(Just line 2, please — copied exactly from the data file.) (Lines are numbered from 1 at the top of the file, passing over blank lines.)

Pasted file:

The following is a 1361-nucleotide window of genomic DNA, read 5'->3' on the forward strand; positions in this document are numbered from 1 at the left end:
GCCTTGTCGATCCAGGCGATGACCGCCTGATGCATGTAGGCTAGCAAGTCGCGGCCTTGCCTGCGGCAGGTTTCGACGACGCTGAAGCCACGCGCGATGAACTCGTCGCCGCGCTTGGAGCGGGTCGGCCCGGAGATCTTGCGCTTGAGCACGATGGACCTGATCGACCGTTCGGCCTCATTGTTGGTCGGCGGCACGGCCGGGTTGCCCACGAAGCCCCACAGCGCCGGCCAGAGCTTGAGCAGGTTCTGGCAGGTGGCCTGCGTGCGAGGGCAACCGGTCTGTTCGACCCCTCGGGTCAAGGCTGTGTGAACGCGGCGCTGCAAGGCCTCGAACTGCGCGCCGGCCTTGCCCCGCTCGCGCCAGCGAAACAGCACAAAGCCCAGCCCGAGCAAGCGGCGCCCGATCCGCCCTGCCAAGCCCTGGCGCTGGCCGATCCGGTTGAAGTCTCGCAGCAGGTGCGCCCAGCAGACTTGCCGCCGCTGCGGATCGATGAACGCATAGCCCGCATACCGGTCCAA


GCCTTGTCGATCCAGGCGATGACCGCCTGATGCATGTAGGCTAGCAAGTCGCGGCCTTGCCTGCGGCAGGTTTCGACGACGCTGAAGCCACGCGCGATGAACTCGTCGCCGCGCTTGGAGCGGGTCGGCCCGGAGATCTTGCGCTTGAGCACGATGGACCTGATCGACCGTTCGGCCTCATTGTTGGTCGGCGGCACGGCCGGGTTGCCCACGAAGCCCCACAGCGCCGGCCAGAGCTTGAGCAGGTTCTGGCAGGTGGCCTGCGTGCGAGGGCAACCGGTCTGTTCGACCCCTCGGGTCAAGGCTGTGTGAACGCGGCGCTGCAAGGCCTCGAACTGCGCGCCGGCCTTGCCCCGCTCGCGCCAGCGAAACAGCACAAAGCCCAGCCCGAGCAAGCGGCGCCCGATCCGCCCTGCCAAGCCCTGGCGCTGGCCGATCCGGTTGAAGTCTCGCAGCAGGTGCGCCCAGCAGACTTGCCGCCGCTGCGGATCGATGAACGCATAGCCCGCATACCGGTCCAA